Treating Diabetes Early, Intensively Is Best Strategy
Intensive early treatment of type 2 diabetes slows down progression of the disease by preserving the body’s insulin-producing capacity, a UT Southwestern study has shown.
“We can potentially change the course of this prevalent disease, which would represent a breakthrough,” says Ildiko Lingvay, MD, an assistant professor of internal medicine and author of the study published online in Diabetes Care. “The intensive treatment regimen we propose is different from the stepwise approach recommended in standard guidelines.”
While intensive treatment has been the standard at UT Southwestern for at least a decade, the industry norm has been to emphasize lifestyle changes first. The American College of Physicians, for example, suggests losing weight and dieting before drug treatment. The American Diebetic Association recommends similar lifestyle changes, plus the use of metformin for those newly diagnosed.
“We believe that the stepwise approach exposes patients to long periods of high blood sugar, which leads to complications,” Lingvay says. “Unless dietary changes are significant and sustained long-term, diabetes is a progressive disease in which the body’s ability to produce insulin declines.”
If a patient can maintain insulin production, she explains, the disease is easier to manage. The study showed intensive treatment with insulin, followed by one of two drug regimens, enabled diabetes patients to maintain steady insulin-producing beta-cell function for three and a half years after diagnosis.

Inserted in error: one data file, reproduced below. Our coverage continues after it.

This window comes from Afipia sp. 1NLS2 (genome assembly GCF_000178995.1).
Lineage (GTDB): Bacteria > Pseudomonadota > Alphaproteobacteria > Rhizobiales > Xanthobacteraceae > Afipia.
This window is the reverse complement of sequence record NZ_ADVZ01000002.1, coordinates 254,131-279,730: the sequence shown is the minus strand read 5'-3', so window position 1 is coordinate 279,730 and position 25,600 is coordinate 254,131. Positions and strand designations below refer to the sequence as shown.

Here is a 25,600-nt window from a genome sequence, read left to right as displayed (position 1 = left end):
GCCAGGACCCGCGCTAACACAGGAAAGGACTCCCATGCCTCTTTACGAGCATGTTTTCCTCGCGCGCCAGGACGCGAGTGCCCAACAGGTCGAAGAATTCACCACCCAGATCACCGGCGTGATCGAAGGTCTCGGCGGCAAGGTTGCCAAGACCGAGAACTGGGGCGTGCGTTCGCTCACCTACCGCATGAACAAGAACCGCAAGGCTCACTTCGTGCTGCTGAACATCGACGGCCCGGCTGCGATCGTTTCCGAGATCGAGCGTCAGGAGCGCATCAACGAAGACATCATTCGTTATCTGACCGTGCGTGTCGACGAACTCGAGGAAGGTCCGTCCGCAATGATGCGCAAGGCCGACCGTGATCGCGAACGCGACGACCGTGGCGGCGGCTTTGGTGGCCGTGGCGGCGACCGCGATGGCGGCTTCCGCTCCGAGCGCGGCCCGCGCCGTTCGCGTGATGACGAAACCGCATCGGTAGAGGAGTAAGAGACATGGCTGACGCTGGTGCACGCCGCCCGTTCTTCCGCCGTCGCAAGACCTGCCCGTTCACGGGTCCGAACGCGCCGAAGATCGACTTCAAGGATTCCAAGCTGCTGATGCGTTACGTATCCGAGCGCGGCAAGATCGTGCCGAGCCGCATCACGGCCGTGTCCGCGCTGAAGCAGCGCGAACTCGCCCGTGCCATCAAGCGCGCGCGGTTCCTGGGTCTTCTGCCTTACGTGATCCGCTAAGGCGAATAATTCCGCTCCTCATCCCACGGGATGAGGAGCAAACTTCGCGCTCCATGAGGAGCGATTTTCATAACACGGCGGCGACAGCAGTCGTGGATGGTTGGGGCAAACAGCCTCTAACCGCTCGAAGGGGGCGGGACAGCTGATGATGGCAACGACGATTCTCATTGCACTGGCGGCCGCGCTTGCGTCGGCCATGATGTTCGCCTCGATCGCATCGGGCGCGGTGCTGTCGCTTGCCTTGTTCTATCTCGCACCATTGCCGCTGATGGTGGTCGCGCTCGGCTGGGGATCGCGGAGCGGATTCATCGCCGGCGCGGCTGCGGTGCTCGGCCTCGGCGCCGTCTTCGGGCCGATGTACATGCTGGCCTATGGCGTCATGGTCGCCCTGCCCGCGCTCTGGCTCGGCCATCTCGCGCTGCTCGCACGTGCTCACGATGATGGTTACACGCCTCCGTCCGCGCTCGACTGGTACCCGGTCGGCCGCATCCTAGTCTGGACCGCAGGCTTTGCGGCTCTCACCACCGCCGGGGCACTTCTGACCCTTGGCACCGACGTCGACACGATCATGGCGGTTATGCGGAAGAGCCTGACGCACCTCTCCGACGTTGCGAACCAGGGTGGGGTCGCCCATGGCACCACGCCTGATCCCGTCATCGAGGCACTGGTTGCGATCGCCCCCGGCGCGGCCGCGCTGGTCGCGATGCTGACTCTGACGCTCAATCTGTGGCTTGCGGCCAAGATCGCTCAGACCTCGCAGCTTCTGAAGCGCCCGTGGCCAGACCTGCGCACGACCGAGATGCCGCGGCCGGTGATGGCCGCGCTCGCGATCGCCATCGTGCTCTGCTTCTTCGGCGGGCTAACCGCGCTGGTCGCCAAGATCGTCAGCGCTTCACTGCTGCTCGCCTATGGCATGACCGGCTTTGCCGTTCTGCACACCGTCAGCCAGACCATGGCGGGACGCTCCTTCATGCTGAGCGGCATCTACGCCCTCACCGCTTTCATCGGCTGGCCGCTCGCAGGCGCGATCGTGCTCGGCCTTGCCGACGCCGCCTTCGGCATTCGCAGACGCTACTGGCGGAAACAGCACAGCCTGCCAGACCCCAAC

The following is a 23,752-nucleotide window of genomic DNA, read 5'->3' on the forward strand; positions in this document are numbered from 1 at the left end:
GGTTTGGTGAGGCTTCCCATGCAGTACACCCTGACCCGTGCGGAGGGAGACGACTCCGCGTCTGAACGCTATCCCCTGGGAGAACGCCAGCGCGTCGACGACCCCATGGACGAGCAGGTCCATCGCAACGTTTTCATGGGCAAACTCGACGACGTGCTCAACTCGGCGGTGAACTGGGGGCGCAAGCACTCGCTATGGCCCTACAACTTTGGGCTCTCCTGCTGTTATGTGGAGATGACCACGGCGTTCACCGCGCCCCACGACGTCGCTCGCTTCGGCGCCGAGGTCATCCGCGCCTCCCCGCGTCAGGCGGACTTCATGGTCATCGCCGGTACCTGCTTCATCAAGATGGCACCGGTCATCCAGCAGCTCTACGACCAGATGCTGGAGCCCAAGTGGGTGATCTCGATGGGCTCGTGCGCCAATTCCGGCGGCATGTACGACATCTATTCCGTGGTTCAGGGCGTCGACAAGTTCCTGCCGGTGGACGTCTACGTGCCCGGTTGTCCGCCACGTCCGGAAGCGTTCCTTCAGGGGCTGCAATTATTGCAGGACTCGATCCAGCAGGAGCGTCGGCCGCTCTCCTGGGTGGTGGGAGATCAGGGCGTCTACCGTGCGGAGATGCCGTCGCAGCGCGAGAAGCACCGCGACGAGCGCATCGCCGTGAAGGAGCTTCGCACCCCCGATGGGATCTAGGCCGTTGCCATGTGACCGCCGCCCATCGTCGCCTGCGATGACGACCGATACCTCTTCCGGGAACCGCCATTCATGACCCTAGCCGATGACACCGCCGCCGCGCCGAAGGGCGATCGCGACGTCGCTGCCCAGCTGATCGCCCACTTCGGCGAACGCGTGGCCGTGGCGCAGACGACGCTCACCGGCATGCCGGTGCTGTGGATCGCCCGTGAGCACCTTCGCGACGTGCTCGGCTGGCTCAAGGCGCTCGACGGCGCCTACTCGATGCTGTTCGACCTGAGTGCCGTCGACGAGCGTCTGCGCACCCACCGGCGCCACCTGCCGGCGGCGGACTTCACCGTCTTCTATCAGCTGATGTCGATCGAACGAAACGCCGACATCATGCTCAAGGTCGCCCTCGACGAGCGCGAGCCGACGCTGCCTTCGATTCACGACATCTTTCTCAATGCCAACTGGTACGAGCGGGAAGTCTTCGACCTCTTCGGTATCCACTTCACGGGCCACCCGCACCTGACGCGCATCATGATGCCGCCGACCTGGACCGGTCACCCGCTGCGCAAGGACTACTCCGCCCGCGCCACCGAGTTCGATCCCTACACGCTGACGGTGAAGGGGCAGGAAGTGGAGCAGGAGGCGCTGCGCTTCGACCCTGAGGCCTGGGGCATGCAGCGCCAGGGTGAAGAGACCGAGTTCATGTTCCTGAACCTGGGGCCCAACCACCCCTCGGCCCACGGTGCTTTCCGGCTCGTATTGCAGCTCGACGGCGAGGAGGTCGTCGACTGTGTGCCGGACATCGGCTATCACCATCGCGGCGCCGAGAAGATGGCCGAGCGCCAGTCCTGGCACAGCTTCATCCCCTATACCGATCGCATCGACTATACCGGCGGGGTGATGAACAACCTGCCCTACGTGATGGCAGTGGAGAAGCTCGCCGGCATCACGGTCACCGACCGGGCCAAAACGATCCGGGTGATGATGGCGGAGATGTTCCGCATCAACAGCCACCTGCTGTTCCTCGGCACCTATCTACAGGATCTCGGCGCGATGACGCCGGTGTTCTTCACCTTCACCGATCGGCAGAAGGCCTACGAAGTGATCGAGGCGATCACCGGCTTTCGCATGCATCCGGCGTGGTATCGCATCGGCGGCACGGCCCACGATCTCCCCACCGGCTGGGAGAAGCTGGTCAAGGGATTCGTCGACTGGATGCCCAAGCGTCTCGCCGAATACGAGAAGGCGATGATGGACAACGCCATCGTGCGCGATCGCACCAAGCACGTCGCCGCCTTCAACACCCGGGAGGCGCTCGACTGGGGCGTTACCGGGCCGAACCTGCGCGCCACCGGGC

“This finding was true, regardless of the method used to attain intensive control,” Lingvay says. “Intensive treatments led to excellent control of blood-sugar levels, they were well-tolerated, safe, and had good compliance.”
In the UT Southwestern clinical trial, participants were randomly divided into two groups. Both groups first had three months of treatment with insulin and the antidiabetes drug metformin. After that, one group took three types of diabetes medications daily, while the other continued the insulin and metformin treatment. Out of 63 initial trial recruits, 58 completed the study and are still being tracked for six-year results.
Lingvay says the study did not show that any single regimen worked better than another; both intensive treatment regimens were just as effective.
“The point is that whatever you choose, make sure it’s intensive,” she says. “We have shown that this preserves beta-cell function, and that’s the key in changing the course of the disease.”
Source: UT Southwestern Medical Center